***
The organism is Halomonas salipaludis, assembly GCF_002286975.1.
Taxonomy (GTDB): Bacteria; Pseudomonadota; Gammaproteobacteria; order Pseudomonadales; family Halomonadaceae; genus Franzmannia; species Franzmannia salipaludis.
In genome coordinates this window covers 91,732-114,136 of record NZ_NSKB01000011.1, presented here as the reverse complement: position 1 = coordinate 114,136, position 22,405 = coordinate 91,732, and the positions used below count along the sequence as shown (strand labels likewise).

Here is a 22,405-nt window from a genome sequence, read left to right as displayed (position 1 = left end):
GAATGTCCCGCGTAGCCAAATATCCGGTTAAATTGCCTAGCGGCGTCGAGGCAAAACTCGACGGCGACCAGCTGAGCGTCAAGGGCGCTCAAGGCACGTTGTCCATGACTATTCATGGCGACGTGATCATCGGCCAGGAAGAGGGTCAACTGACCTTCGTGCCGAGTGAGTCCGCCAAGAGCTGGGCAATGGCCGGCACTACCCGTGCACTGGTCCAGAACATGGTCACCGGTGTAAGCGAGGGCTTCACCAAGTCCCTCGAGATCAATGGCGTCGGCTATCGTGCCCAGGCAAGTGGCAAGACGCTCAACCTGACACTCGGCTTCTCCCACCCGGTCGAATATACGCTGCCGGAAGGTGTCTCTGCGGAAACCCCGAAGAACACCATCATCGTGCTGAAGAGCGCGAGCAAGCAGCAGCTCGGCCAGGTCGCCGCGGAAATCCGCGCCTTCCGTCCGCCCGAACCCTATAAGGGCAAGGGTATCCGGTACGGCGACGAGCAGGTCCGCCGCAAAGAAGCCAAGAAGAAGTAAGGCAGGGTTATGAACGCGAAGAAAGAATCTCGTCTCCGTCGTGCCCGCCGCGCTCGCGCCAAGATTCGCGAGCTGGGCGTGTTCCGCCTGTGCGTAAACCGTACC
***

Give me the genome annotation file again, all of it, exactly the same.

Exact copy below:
The organism is Halomonas salipaludis, assembly GCF_002286975.1.
Taxonomy (GTDB): Bacteria; Pseudomonadota; Gammaproteobacteria; order Pseudomonadales; family Halomonadaceae; genus Franzmannia; species Franzmannia salipaludis.
In genome coordinates this window covers 91,732-114,136 of record NZ_NSKB01000011.1, presented here as the reverse complement: position 1 = coordinate 114,136, position 22,405 = coordinate 91,732, and the positions used below count along the sequence as shown (strand labels likewise).

Here is a 22,405-nt window from a genome sequence, read left to right as displayed (position 1 = left end):
GAATGTCCCGCGTAGCCAAATATCCGGTTAAATTGCCTAGCGGCGTCGAGGCAAAACTCGACGGCGACCAGCTGAGCGTCAAGGGCGCTCAAGGCACGTTGTCCATGACTATTCATGGCGACGTGATCATCGGCCAGGAAGAGGGTCAACTGACCTTCGTGCCGAGTGAGTCCGCCAAGAGCTGGGCAATGGCCGGCACTACCCGTGCACTGGTCCAGAACATGGTCACCGGTGTAAGCGAGGGCTTCACCAAGTCCCTCGAGATCAATGGCGTCGGCTATCGTGCCCAGGCAAGTGGCAAGACGCTCAACCTGACACTCGGCTTCTCCCACCCGGTCGAATATACGCTGCCGGAAGGTGTCTCTGCGGAAACCCCGAAGAACACCATCATCGTGCTGAAGAGCGCGAGCAAGCAGCAGCTCGGCCAGGTCGCCGCGGAAATCCGCGCCTTCCGTCCGCCCGAACCCTATAAGGGCAAGGGTATCCGGTACGGCGACGAGCAGGTCCGCCGCAAAGAAGCCAAGAAGAAGTAAGGCAGGGTTATGAACGCGAAGAAAGAATCTCGTCTCCGTCGTGCCCGCCGCGCTCGCGCCAAGATTCGCGAGCTGGGCGTGTTCCGCCTGTGCGTAAACCGTACC